There are different imaging methods available for doctors to learn about a tumor’s size and location before performing surgery. This is a key step in diagnosing cancer. Accurate staging of gastric cancer using the TNM system before surgery is very important. It helps the surgeon know what treatment is best for the patient.
What is the TNM System? Why is it important?
- Tumor (T), Node (N), Metastasis (M). This is a standardized “code” that is used by to describe how severe a tumor is based on some of its features. Describing a tumor in this way is called “staging”.
- T Stage: there are 4 layers of tissue that make up the stomach. They are the:
- mucosa (T1)
- submucosa (T2)
- muscularis (T3)
- adventitia (T4).
- The mucosa is the innermost layer, so a tumor that started inside the stomach and has only spread to this shallow layer is the least severe – this is a T1 tumor. The “T” number tells us how deep into the stomach the tumor has grown.
- N Stage: This number describes the number of lymph nodes (LN) that have cancer cells growing in them.
- N0 – None
- N1 – 1-2
- N2 – 3-6
- N3 – 7 or more
- M Stage: metastasis means the cancer cells have spread from the stomach (the original site) to a distant secondary site, such as another organ.
- M0 – no metastasis to a distant site
- M1 – metastasis to a distant site has happened
- Not all tumors can be treated the same way! By understanding the TNM classification of a disease, your doctor can decide the best way to treat it. For example, many cancers that have metastasized (M1) cannot be cured with a gastrectomy.
What is Diagnostic Imaging?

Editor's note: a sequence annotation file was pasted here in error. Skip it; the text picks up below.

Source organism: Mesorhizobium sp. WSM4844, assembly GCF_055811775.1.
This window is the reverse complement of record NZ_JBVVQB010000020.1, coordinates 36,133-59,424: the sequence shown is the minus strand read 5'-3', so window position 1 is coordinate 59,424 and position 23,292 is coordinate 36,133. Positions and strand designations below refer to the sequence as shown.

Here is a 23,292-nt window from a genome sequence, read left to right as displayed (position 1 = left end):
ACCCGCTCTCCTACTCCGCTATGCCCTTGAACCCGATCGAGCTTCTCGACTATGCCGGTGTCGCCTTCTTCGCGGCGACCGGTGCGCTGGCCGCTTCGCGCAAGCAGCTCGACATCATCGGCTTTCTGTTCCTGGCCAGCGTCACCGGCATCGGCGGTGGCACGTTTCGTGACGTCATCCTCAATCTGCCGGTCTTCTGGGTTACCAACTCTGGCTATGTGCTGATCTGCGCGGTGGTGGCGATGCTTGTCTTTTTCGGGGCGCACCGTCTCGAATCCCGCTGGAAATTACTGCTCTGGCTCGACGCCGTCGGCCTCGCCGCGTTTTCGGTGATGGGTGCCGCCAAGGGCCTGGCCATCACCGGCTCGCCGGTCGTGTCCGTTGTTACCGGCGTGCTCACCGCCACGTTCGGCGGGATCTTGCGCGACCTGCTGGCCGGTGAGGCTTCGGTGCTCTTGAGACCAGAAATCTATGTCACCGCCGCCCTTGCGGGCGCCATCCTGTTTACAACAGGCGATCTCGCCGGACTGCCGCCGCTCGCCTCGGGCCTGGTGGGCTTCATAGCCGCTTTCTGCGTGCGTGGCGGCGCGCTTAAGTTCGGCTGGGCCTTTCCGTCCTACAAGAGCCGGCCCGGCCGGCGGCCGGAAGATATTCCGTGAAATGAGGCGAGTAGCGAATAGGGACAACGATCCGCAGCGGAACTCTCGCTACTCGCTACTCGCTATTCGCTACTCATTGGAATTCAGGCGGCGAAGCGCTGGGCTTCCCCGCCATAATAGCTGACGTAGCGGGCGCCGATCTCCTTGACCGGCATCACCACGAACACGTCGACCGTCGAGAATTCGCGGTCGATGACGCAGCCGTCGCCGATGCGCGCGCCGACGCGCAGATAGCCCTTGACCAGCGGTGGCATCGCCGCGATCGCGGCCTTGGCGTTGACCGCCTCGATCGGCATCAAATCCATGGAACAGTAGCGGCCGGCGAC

- Diagnostic (or Medical) Imaging refers to the methods and machines that use pictures to get a better look at (diagnose) a patient’s disease. Diagnostic Imaging is used before a patient gets treatment so the doctors can understand the extent of the cancer.
- Some common diagnostic imaging modalities that might be used to stage gastric cancer include:
- Endoscopic Ultrasound (EUS): a thin tube is inserted into the mouth down to the stomach. The tip of the tube has a small probe that releases energy waves (ultrasound). This produces a detailed image of the surrounding area. This is a short, minimally-invasive procedure. Usually the patient is given medicine to help them relax.
- Abdominal Ultrasound (AU): a handheld probe releasing high energy soundwaves (ultrasound) can create a picture of the internal organs by rubbing it gently over gel applied to the skin. This is different from EUS because it is done outside the body.
- Magnetic Resonance Imaging (MRI): a full-body scan which uses a strong magnetic field to align the particles inside your body. The energy released by these particles is detected using radio waves. This creates a picture which can show structures inside the body.
- Computed Tomography (CT): a full-body scan which uses X-ray pictures taken from all angles to create a cross-sectional picture of the inside of the body.
- Positron Emission Tomography (PET): this allows your doctor to look for something wrong happening in your body. A radioactive tracer is swallowed or injected. Your doctor can see the path of the material through your body, and see if any cells are behaving abnormally.
- Diagnostic Laparoscopy (DL): a tube with a tiny camera is passed into the belly through a small slit. The camera has a live video feed that shows the doctor what the inside of the body looks like.
These three papers authored by Dr. Coburn and her colleagues all address the subject of diagnostic testing in gastric cancer. They are trying to understand the best way to accurately diagnose a tumor and what this can mean for how it is treated.